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Thread: Bent trailer axles....re-bend?

  1. #1
    Mbryson's hairdresser I Lean's Avatar
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    Bent trailer axles....re-bend?

    My trailer tires are wearing on the inside edge....and the tires are visibly negatively cambered when the trailer is loaded. It has to be from repeated overloading, so I can't complain too terribly much.

    Can I fix it? I know the axles have a little bend in the middle from the factory--so I guess I'm asking WHERE do these axles typically bend? If it's bent between the spring and spindle, I may be S.O.L., but if it's bent across its whole length, I could save it. I'm just thinking a HF pipe bender in the middle of the axle to kink it back into submission. (and I could probably do that without even taking the axle out from under the trailer, if it's that simple)

    Thoughts? Personal experiences?

    If it matters any, it's two 3500 lb axles under my 18' flatbed.
    Carl

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  3. #2
    Registered User Stripingears's Avatar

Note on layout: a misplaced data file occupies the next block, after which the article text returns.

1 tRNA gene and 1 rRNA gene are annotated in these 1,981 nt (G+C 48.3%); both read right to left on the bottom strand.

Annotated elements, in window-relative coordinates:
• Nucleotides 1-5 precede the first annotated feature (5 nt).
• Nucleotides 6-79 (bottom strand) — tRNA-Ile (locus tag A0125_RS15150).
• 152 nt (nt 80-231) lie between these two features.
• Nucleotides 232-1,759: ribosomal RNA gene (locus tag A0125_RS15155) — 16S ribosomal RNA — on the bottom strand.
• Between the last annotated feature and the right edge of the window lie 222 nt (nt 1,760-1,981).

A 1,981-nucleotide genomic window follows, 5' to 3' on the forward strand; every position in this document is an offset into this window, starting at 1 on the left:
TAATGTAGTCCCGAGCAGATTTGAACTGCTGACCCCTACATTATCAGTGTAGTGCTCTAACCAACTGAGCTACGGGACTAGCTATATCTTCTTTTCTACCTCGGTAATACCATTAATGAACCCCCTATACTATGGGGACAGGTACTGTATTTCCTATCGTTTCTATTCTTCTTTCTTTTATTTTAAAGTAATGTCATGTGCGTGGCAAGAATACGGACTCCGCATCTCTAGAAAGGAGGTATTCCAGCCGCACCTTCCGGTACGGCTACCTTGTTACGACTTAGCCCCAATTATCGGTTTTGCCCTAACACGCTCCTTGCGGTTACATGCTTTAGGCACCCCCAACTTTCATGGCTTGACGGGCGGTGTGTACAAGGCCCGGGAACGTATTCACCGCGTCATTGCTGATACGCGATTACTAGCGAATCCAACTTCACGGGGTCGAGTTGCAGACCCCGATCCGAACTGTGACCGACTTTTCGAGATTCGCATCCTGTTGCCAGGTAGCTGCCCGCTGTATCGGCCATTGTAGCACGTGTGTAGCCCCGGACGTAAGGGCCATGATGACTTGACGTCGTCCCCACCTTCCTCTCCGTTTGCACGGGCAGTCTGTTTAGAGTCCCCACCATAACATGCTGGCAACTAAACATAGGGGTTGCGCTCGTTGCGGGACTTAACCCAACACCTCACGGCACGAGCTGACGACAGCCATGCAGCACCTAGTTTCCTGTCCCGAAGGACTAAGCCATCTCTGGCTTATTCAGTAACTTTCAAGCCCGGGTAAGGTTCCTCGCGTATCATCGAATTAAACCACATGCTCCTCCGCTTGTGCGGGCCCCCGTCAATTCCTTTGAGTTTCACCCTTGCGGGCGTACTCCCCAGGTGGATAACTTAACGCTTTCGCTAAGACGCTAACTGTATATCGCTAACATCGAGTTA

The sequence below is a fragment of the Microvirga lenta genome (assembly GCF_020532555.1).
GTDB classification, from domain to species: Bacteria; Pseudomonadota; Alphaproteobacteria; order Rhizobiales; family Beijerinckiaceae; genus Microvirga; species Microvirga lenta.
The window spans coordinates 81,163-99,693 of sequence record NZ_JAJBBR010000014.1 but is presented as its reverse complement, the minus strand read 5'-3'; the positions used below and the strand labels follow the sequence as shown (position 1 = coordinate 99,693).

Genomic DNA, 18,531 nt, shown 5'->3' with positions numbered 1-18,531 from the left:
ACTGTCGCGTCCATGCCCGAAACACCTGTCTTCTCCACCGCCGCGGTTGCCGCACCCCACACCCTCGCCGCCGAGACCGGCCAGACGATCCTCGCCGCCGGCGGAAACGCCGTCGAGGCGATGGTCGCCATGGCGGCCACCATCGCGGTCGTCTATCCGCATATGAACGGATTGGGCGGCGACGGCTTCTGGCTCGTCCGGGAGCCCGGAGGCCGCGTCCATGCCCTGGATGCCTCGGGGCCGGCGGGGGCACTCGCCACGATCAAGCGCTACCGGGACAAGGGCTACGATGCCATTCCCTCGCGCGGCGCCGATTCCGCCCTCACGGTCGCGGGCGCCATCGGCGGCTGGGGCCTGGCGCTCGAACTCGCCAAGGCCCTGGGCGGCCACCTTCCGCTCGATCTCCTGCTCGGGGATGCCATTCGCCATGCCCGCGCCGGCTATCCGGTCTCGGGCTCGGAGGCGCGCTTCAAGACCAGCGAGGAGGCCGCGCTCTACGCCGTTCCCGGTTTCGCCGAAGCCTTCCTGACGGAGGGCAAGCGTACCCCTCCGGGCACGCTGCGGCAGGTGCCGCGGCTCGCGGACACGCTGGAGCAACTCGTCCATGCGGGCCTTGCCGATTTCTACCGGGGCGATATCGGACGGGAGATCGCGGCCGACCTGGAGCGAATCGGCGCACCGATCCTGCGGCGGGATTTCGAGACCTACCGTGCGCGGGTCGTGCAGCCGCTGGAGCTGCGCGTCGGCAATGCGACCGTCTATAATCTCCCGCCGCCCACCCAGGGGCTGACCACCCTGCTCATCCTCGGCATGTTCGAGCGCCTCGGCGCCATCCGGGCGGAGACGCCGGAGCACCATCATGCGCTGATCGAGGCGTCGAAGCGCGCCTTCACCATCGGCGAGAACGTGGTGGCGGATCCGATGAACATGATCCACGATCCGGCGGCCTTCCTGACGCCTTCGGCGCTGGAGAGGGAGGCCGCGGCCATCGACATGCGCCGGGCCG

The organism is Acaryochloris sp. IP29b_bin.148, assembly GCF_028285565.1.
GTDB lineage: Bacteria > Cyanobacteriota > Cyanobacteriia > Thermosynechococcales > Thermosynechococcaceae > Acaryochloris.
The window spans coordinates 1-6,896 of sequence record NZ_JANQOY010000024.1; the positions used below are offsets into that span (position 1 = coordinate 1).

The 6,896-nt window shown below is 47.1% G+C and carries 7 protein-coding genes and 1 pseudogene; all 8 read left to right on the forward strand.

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    Sids aligment in springville can straighten them out

  4. #3
    RME Resident Ninja bryson's Avatar
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    I would think it's more of a gradual bend - a smooth arc along the entire length of the axle. That way as the entire axle bends under load, it ends up more or less straight. If you were to put a single bend in the middle, you would have a very oddly shaped axle as the entire axle bent under load. I would think if you were to re-bend the axle, it would have to be done with a tube roller of sorts rather than a tube bender.

    That made sense in my oddly shaped head, did it translate to words well enough?
    Grammar. The difference between feeling you're nuts and feeling your nuts.

  5. #4
    Mbryson's hairdresser I Lean's Avatar
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    Quote Originally Posted by Stripingears View Post
    Sids aligment in springville can straighten them out
    I may give 'em a call....actually, I think Alignment Specialists here in SLC can do them too.